Babcock said his team didn't look this speedy in recent games and that four days off left the Wings with fresh legs. That was an understatement. In the final minute, the Wings were storming the Chicago crease. They looked as if they could play another game right away against another team. They were very impressive and entertaining.
I don't know if you remember this, but the best thing I can say about Dominik Hasek's strange three stints with Detroit--two Stanley Cups aside--is that the last chapter could've been worse.
After Manny Legace struggled so mightily during the 2006 playoffs against Edmonton, the talk was that the Wings were considering trading for Andrew Raycroft (yes, seriously), going after Jean-Sebastien Giguere, possibly trading for Evgeni Nabokov or bringing in Eddie Belfour.
Eventually, the Wings actually brought Belfour to Joe Louis Arena for a physical, and Belfour (who may or may not still live near Saginaw as his Carmen Racing/Carman Customs businesses used to be based there), talked about burying multiple hatchets with the Wings from his time in Chicago and Dallas.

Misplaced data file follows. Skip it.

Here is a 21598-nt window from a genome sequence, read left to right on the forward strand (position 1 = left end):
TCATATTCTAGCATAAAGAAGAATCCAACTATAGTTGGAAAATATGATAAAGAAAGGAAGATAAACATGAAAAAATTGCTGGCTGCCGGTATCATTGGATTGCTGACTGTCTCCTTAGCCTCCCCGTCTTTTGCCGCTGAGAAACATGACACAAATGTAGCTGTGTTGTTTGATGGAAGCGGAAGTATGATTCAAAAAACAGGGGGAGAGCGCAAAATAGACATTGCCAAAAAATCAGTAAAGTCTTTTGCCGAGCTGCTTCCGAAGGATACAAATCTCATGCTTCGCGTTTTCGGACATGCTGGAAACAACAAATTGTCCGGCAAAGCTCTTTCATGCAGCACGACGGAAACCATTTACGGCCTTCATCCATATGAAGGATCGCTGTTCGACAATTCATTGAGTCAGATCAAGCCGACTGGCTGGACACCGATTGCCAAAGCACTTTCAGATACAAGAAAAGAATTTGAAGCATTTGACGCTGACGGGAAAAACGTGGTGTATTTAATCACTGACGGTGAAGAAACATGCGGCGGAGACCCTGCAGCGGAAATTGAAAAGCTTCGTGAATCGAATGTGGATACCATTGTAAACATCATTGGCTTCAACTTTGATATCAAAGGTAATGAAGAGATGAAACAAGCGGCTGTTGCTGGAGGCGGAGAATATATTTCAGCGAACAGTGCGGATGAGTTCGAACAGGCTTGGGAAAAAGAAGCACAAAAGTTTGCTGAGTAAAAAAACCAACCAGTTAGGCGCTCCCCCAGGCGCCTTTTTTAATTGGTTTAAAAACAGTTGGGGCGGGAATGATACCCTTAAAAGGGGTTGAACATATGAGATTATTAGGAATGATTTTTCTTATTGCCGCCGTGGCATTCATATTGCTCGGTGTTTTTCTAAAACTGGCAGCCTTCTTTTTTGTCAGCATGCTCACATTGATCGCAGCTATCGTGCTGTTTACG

The Detroit Red Wings kicked off a set of 13 games played over the course of 24 November and December nights--played every other day or greater between November 14th and December 7th--against the Chicago Blackhawks on Friday night. Despite a 4-day break, the Red Wings arguably played a game on Friday that should serve as a blueprint for Sunday's game against Montreal, the Wings' three-game road trip through Columbus (on Tuesday), Winnipeg (on Thursday) and Toronto (a week from today; after Friday's game, the Wings recalled Petr Mrazek and sent Tom McCollum to Grand Rapids to start Saturday's game), as well as the rest of the whole damn season.
Detroit was fleet-footed, aggressive as hell through the neutral zone to the point of being downright predatory, offensively explosive, defensively sound and physically and mentally engaged from minutes 1 to 60 of the Wings' 4-1 victory over Chicago, earning their first home win in three years against the Blackhawks while displaying the kind of elite puck-moving, layered backchecking, speedy transition, strong forechecking and relentless offense that the Wings used to employ when Nicklas Lidstrom was the team's quarterback.